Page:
Yo, Publicists: Leave Breathlessness to the Media

Think back to the last time you were left panting desperately for air.

Maybe you were dashing to catch a plane or were trying to outrun a pursuer—on a playing field or, God forbid, in a more sinister context.

Whatever the scenario, it’s fairly safe to say that it was an exception to the rule of a more casual pace in your day-to-day life. Rarely does life require such bursts of urgent, frenetic energy.

So should it be in delivering news releases to the media: only in exceedingly extreme cases should you lead with such a tone—when you absolutely cannot spare a few moments before getting the most vital facts across.

Almost always, the publicist is better off leaving the breathlessness to reporters. Otherwise, you risk undermining your credibility with a jaded reporter who will dismiss your information as overblown hype.

Because I am still on many lists for media members, a recent example is from a news release that arrived in my in-box.

The first paragraph reads:

Dr. Terry Beardsley, founder and principal clinical researcher behind LTCI, the first USDA-approved treatment for Feline Leukemia Virus (FeLV) and Feline Immunodeficiency Virus (FIV) announced the launch of a new website and a simplified process for veterinarians to order Lymphocyte T-Cell Immunomodulator
(LTCI) to treat their patients.

While there is ample material here that can be crafted into something at least debatably newsworthy—and that Dr. Beardsley is a leader in his field—cramming nearly 50 words,  sprinkled with multi-syllabic doozies and alphabet soup terms, from the get-go is a great way to invite insta-deletes.

Instead, a much more effective approach would be to illustrate this development through the impact on a single cat. Give it a name (“Fluffy” works fine) and give it a few paragraphs to play out the implications of this news, both for Fluffy and the family with whom he’s graciously agreed to share his home.

Then we can roll out Dr. B, his credentials and how he’s helping Fluffy and so many of his fellow felines. No matter how cute Fluffy may be, he can wait.






Positively Weary Of the Annoyingly Premature Appositive

Over the past few weeks, I have met with a pair of prospective clients. Both are excellent companies, national in scope and doing some outstanding, innovative work that fill major needs in the market.

Alas, both have news releases that suffer from the same ailment that beset countless others with white-noise writers at the helm: the annoyingly premature appositive.

An appositive, brilliantly and hilariously described here by Robin L. Simmons, is a phrase that describes the subject immediately on the other side of the comma. In unskilled hands, however, the appositive can be annoying. And oh-so premature.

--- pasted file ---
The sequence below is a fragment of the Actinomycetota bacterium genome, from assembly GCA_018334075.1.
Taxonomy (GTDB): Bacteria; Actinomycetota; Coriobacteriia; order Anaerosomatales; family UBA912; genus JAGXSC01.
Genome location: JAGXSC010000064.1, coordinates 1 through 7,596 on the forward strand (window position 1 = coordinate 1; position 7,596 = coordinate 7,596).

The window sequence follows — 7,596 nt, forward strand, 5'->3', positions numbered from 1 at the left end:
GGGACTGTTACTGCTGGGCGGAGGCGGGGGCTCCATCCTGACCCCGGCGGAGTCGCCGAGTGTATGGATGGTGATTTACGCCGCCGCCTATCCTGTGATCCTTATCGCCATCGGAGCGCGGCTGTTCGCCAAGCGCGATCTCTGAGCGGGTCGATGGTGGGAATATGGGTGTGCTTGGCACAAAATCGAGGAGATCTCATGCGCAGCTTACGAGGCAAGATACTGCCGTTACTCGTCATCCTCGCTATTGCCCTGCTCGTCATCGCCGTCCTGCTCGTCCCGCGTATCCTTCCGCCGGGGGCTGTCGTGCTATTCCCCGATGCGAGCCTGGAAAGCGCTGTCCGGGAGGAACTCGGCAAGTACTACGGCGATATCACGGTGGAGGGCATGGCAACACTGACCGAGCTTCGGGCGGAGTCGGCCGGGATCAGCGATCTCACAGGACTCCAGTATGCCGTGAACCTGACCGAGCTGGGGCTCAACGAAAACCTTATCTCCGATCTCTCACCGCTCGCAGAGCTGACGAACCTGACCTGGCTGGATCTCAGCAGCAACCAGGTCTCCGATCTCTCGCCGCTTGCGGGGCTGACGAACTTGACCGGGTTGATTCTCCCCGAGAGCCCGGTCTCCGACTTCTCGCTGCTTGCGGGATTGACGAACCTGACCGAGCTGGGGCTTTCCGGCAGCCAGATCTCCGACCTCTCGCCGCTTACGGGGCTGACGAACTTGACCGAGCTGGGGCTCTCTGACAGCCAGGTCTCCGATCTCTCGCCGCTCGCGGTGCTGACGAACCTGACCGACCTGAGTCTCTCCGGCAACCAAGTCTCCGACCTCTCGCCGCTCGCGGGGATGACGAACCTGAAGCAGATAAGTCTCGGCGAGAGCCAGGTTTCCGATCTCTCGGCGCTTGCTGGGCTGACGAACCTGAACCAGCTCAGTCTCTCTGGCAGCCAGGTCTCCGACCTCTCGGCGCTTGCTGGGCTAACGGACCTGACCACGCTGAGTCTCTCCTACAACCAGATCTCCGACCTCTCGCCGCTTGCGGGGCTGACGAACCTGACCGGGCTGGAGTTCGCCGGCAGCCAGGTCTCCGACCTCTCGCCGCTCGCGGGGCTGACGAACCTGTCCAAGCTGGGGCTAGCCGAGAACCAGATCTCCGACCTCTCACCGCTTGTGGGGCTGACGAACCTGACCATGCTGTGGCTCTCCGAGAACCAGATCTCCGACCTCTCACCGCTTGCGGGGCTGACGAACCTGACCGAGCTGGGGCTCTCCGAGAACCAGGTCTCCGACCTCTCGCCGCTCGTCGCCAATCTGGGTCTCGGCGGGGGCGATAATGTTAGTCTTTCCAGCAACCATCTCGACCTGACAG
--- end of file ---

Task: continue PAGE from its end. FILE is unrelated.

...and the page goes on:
Sometimes, as in the case of the above-mentioned prospective clients, it can suffer from both maladies.

OK, time to offer up a concrete (if hypothetical) example:

“Inside Edge PR, an award-winning and innovative public relations company that specializes in writing real stories that people actually care about instead of white-noise pieces of drivel that lack any awareness of the media’s need, today wrote a blog post about annoyingly premature appositives.”

Here’s what’s annoying about stories that start this way: it tries to cram in too much, too soon. It doesn’t trust that the reader will get to the third or fourth paragraph or read any complementary writing that will flesh out the context of a given company, product or event.

Solution: tell a story that grabs the reader from the get-go, is actually interesting, and offers something of value to your audience. Do all of that, and they’ll read not only the fourth paragraph, but the 14th.

To find news release samples that are appositively sensitive to this issue, check out Inside Edge PR’s Resources page.


When’s The Best Time To Send a News Release?

If it’s Friday, then that must mean it’s time to squeeze in that media outreach campaign before reporters, editors, producers and other news-disseminating decision-makers take their weekend break.


Generally speaking–and unless it’s such an urgent matter that your piece of news positively, absolutely must get out pronto–you are better off holding off until the following Monday or Tuesday.

Why is that? For the answer, just click on my Tip of the Inside Edge video clip below.

For more from my video archive, click on the Inside Edge PR channel.

Merging Content Opens Story-Telling Avenues

When Dr. Richard Powell sees a new patient in pain, he can empathize perfectly: that was how he first encountered the world of chiropractic.

So starts a recent Inside Edge PR news release on behalf of Dr. Richard Powell of HealthSource of Elmhurst.

The rest of the release, headlined “His Pain Leads To Others’ Gain: Elmhurst Chiropractor Marks 25 Years of Helping Patients,” blends a biography that I developed about Dr. Powell as well as excerpts from testimonials that I wrote about two of his patients.

The outreach reflects the power of re-purposing individual story-telling elements–regardless of industry–into a new piece targeted to a different audience.

Here, Dr. Powell’s bio and the two patients’ stories are geared mostly toward an internal audience, such as existing and new patients. When combined and edited, however, they can speak to an external audience, such as local media outlets.

Related Posts:
The Re-Purpose of PR: Maximize News Value
In media relations, throw ’em an occasional curve: fastball pitches go nowhere fast